RALEIGH, N.C. — North Carolina Gov. Bev Perdue (D) said Friday that she was embarrassed by voters’ passage of an anti-gay marriage amendment to the state’s constitution earlier this week, primarily because it made the state “look like Mississippi.”
“People around the country are watching us, and they’re really confused to have been such a progressive, forward-thinking, economically driven state that invested in education and that stood up for the civil rights people including the civil rights marches back in the ’50s and ’60s and ’70s,” Perdue told North Carolina’s WITN-TV.
“Folks are saying ‘What in the world is going on with North Carolina?’ We look like Mississippi.”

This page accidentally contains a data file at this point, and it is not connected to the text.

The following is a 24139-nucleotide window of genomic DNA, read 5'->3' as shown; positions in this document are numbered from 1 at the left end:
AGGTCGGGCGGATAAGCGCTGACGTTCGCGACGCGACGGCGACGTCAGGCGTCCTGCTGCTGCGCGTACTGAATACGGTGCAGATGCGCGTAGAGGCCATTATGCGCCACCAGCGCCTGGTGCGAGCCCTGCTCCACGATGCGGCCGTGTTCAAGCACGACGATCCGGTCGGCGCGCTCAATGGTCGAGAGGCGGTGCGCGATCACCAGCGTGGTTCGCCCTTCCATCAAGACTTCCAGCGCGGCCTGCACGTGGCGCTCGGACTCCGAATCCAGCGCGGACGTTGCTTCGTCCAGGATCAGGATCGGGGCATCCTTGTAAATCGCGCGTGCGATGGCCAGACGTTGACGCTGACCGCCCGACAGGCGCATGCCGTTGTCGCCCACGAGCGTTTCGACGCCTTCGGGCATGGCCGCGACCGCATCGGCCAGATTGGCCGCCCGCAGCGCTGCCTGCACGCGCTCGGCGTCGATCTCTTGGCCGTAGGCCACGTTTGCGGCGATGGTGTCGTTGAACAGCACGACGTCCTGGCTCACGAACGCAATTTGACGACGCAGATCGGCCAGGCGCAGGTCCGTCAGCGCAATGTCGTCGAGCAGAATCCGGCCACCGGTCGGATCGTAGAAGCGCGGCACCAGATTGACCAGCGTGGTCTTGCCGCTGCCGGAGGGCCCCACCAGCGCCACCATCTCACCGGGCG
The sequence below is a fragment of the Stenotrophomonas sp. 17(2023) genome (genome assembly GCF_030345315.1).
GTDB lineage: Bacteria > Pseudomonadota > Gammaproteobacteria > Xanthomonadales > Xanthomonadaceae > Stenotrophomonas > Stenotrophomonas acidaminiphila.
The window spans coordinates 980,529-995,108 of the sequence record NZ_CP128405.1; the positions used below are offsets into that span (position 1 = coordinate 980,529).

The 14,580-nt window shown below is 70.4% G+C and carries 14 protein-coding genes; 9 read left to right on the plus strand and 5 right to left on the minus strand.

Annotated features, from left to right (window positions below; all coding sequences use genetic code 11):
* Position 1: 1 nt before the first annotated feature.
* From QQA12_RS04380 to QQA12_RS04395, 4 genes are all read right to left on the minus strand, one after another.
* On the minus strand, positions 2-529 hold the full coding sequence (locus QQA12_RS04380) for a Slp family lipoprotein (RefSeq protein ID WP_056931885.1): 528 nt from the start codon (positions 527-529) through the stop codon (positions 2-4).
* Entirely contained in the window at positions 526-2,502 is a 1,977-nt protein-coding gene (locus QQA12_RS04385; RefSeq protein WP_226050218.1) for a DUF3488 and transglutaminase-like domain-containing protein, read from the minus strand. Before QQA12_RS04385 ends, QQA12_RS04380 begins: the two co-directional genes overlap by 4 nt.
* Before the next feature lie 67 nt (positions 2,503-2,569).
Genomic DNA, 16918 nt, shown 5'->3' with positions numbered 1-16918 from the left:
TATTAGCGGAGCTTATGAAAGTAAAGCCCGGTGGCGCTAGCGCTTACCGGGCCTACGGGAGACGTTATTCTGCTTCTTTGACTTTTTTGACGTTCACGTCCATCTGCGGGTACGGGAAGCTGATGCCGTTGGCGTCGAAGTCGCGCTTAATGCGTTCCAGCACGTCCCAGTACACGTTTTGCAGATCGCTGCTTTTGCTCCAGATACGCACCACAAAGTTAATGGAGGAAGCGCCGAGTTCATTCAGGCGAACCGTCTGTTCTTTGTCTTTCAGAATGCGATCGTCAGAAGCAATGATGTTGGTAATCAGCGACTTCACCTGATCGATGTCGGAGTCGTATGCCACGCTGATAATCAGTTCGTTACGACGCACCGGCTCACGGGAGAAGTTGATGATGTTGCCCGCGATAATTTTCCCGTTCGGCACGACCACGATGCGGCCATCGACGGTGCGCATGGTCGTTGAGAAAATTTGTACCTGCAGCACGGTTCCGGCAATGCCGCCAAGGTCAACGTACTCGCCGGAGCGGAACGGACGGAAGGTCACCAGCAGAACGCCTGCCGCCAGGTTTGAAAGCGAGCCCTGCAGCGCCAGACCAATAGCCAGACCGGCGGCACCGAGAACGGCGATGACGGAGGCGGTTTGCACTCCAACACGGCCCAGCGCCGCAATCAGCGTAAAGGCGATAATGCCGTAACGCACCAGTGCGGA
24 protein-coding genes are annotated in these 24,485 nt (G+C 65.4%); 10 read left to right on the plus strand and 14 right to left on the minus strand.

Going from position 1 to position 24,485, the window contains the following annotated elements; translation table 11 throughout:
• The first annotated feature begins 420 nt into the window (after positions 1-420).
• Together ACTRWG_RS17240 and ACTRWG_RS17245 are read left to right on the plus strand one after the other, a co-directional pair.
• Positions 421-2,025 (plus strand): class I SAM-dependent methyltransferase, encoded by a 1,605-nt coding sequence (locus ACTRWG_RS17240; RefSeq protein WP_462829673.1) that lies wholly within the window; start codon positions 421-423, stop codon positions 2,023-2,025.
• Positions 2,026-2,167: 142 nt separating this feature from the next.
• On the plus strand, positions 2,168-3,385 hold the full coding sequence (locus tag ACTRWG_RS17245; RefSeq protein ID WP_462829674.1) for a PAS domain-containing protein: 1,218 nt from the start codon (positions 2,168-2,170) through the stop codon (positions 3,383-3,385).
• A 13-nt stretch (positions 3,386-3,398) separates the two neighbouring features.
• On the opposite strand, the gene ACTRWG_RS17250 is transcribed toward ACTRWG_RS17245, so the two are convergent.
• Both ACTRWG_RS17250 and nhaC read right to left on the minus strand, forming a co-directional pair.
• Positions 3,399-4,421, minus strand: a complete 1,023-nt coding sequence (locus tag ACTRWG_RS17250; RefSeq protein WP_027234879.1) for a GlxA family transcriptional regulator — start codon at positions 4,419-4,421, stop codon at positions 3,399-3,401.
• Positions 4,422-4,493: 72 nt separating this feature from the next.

On Tuesday, voters approved Amendment One by a vote of 61 percent to 39 percent.
North Carolina law had already banned gay marriage, but the measure now adds a further prohibition on same-sex marriages, as well as other types of domestic unions, including those between straight couples.
North Carolina was the last southern state to put such wording into its constitution; Mississippi overwhelmingly passed a similar amendment in 2004.
Mississippi Gov. Phil Bryant (R) responded Friday evening, calling Perdue’s jab “petty.”
Bryant also said he was disappointed that North Carolina’s governor referred to his state in an effort “to disparage a popular vote in her own state.”